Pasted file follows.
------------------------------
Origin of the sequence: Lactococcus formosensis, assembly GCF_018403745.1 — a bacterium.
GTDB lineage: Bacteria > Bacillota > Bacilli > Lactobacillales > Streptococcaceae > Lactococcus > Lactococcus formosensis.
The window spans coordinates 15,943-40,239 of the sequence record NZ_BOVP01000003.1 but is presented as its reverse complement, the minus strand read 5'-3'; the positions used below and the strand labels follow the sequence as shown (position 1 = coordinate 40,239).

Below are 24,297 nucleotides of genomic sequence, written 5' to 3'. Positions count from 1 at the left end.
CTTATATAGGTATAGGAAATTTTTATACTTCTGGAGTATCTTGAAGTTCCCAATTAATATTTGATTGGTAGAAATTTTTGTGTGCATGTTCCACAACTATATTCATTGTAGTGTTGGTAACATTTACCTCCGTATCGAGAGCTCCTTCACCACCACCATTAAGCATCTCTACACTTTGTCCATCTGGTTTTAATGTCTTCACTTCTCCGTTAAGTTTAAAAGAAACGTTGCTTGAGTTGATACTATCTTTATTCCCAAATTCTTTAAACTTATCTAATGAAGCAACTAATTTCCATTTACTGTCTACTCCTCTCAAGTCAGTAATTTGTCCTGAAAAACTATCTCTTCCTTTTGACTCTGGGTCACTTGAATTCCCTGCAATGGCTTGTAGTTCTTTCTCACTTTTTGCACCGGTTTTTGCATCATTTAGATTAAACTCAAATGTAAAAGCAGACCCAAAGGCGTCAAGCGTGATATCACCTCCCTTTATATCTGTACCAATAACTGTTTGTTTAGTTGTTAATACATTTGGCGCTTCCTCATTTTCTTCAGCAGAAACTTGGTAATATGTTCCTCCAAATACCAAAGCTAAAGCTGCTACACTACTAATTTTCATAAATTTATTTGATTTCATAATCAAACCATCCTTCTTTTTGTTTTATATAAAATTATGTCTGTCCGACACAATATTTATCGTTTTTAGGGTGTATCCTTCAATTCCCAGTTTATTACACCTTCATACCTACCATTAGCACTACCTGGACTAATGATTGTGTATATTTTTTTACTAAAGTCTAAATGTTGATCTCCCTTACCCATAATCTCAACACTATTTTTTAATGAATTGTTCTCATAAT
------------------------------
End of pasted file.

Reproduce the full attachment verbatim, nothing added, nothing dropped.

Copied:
Origin of the sequence: Lactococcus formosensis, assembly GCF_018403745.1 — a bacterium.
GTDB lineage: Bacteria > Bacillota > Bacilli > Lactobacillales > Streptococcaceae > Lactococcus > Lactococcus formosensis.
The window spans coordinates 15,943-40,239 of the sequence record NZ_BOVP01000003.1 but is presented as its reverse complement, the minus strand read 5'-3'; the positions used below and the strand labels follow the sequence as shown (position 1 = coordinate 40,239).

Below are 24,297 nucleotides of genomic sequence, written 5' to 3'. Positions count from 1 at the left end.
CTTATATAGGTATAGGAAATTTTTATACTTCTGGAGTATCTTGAAGTTCCCAATTAATATTTGATTGGTAGAAATTTTTGTGTGCATGTTCCACAACTATATTCATTGTAGTGTTGGTAACATTTACCTCCGTATCGAGAGCTCCTTCACCACCACCATTAAGCATCTCTACACTTTGTCCATCTGGTTTTAATGTCTTCACTTCTCCGTTAAGTTTAAAAGAAACGTTGCTTGAGTTGATACTATCTTTATTCCCAAATTCTTTAAACTTATCTAATGAAGCAACTAATTTCCATTTACTGTCTACTCCTCTCAAGTCAGTAATTTGTCCTGAAAAACTATCTCTTCCTTTTGACTCTGGGTCACTTGAATTCCCTGCAATGGCTTGTAGTTCTTTCTCACTTTTTGCACCGGTTTTTGCATCATTTAGATTAAACTCAAATGTAAAAGCAGACCCAAAGGCGTCAAGCGTGATATCACCTCCCTTTATATCTGTACCAATAACTGTTTGTTTAGTTGTTAATACATTTGGCGCTTCCTCATTTTCTTCAGCAGAAACTTGGTAATATGTTCCTCCAAATACCAAAGCTAAAGCTGCTACACTACTAATTTTCATAAATTTATTTGATTTCATAATCAAACCATCCTTCTTTTTGTTTTATATAAAATTATGTCTGTCCGACACAATATTTATCGTTTTTAGGGTGTATCCTTCAATTCCCAGTTTATTACACCTTCATACCTACCATTAGCACTACCTGGACTAATGATTGTGTATATTTTTTTACTAAAGTCTAAATGTTGATCTCCCTTACCCATAATCTCAACACTATTTTTTAATGAATTGTTCTCATAAT